Diamonds are a timeless classic commodity whose market yields many career and investment opportunities. Becoming a diamond cutter not only enables you to cut diamonds, but also pursue careers in sales, wholesale and retail marketing, as well as diamond and jewelry business ownership. Diamond cutting, which involves cleaving, bruting (shaping and smoothing the rough stone) and faceting, takes many hours of instruction and sometimes years of experience to achieve professional-level gemstone cuts. Becoming a certified diamond cutter involves completing an accredited diamond-cutting training program, such as the American Institute of Diamond Cutting or the Gemological Institute of America, and earning a certificate. Graduates can then pursue full-time or part-time entry-level diamond cutting positions, internships or apprenticeships.
Apply to the diamond-cutting certification program of your choice. Institutions may vary in their course schedule and tuition rates, but diamond-cutting certification programs usually span from seven to 20 weeks. Tuition typically ranges from $2,000 to $5,000 as of the date of publication, which usually covers practice diamonds and equipment operating costs.
Complete each section of the training. Diamond certification programs usually include courses that cover diamond grading, the 4 Cs (carat, color, cut and clarity), operation of cutting and faceting equipment, appraisals and diamond industry terminology. Certificates are awarded when students can successfully shape and facet diamonds into a particular cut and can demonstrates basic skills in repairing damaged diamonds.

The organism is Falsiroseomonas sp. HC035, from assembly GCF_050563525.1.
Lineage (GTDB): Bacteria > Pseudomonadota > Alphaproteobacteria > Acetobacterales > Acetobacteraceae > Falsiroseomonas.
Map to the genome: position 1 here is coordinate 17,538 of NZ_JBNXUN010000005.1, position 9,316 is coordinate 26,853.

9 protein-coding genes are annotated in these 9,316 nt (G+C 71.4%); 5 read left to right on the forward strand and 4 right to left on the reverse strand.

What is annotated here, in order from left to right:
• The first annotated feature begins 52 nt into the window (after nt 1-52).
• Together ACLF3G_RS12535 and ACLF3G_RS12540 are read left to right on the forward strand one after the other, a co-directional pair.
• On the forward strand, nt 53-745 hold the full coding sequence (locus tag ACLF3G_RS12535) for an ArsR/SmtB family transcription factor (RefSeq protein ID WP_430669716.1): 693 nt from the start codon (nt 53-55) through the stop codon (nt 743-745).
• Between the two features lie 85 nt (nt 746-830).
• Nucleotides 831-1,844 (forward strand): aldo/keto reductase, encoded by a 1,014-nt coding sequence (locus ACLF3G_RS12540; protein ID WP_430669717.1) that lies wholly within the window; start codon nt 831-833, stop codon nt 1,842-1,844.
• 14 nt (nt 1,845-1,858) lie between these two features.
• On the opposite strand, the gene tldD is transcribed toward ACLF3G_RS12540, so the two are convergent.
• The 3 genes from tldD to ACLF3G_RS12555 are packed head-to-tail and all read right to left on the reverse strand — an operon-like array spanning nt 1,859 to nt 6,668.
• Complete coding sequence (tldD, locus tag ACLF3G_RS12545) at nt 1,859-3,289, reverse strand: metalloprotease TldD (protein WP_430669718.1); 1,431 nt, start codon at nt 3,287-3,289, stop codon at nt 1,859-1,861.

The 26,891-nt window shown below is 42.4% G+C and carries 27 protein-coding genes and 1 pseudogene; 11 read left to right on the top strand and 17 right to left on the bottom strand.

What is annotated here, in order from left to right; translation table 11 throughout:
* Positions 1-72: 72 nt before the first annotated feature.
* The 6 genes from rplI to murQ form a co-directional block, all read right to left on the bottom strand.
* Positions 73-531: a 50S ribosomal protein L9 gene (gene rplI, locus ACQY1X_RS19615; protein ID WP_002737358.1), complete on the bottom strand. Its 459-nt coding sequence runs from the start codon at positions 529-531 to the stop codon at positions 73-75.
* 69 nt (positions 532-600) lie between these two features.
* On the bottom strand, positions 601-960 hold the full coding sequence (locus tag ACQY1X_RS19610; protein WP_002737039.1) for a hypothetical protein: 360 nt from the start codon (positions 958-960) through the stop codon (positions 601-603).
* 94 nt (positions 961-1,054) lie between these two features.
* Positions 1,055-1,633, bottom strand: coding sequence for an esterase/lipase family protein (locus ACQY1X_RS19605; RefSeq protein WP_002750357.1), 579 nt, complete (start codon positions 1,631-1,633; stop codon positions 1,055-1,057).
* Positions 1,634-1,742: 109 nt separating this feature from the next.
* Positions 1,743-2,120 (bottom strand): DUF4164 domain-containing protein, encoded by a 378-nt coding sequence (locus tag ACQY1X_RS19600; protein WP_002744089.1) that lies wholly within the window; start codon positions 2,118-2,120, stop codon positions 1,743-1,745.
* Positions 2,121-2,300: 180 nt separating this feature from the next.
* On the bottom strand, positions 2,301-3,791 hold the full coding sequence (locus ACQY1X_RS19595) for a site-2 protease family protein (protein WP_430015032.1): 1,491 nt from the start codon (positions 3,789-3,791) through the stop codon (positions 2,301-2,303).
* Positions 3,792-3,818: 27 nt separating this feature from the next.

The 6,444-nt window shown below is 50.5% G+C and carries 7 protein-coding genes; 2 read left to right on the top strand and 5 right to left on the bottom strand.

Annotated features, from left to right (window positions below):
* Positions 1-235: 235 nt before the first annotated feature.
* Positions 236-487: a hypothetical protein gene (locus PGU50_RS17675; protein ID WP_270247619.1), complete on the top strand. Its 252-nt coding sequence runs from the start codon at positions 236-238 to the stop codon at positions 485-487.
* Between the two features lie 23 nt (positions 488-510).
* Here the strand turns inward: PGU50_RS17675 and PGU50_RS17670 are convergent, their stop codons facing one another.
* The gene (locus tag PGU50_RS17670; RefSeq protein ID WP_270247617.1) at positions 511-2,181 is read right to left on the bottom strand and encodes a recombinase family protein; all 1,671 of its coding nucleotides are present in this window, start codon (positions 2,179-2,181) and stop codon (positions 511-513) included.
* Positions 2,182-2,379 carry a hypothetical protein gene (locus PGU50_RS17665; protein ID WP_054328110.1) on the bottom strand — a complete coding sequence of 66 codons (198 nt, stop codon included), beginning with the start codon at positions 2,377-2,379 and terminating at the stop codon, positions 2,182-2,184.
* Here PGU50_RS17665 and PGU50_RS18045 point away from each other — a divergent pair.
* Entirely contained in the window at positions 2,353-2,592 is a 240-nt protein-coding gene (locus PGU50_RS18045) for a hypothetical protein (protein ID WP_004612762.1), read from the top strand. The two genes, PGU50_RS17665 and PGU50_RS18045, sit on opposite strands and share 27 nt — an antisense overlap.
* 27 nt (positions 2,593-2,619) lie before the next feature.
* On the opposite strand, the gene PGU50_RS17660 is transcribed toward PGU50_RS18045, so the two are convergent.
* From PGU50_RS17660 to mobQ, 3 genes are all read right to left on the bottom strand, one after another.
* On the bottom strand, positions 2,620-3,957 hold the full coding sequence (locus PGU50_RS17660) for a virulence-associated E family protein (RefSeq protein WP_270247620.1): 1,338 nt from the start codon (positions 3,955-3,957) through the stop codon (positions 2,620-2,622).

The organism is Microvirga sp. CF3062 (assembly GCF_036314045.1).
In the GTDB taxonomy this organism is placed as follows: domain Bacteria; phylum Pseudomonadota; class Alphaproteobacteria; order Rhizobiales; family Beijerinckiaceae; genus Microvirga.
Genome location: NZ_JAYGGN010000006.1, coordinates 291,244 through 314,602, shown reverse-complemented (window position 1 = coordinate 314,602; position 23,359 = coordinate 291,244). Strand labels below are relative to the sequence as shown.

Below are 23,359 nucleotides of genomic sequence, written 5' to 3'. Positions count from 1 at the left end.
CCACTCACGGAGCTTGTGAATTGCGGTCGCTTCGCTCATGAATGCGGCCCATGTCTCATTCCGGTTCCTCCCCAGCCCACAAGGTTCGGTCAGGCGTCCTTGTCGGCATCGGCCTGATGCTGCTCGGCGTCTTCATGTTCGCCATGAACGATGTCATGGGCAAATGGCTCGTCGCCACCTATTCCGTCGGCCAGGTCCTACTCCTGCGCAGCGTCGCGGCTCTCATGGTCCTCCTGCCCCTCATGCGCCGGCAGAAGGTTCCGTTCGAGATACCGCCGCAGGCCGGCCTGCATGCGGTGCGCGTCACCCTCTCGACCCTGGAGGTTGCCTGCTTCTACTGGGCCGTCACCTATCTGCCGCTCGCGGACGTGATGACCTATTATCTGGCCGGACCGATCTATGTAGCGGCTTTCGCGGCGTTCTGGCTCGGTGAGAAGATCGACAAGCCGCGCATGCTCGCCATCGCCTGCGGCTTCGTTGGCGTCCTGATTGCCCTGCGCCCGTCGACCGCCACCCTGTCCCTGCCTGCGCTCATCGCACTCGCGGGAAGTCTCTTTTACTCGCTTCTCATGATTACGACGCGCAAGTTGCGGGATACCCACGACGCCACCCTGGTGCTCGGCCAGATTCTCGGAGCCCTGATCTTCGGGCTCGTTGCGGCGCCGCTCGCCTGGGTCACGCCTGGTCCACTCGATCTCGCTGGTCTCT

Seek professional diamond cutting opportunities to further your skills and earn a living. Certified diamond-cutting graduates can pursue a number of career opportunities, including wholesale and retail sales, rough-diamond brokering, consulting, diamond-cutting production and self-employment as a diamond cutter, consultant or broker. Some may simply pursue diamond cutting as a hobby, despite the time and cost of certification.
Students are advised to enroll in each certification program as early as possible due to limited space. Diamond certification programs admit students once annually by the first week of January.
Diamond cutting can be extremely costly to learn, especially given mistakes in shaping and cutting each stone. When practicing cutting, take caution not to cut too much off the diamond; faceting mishaps can cost thousands of dollars, potentially adding to training costs.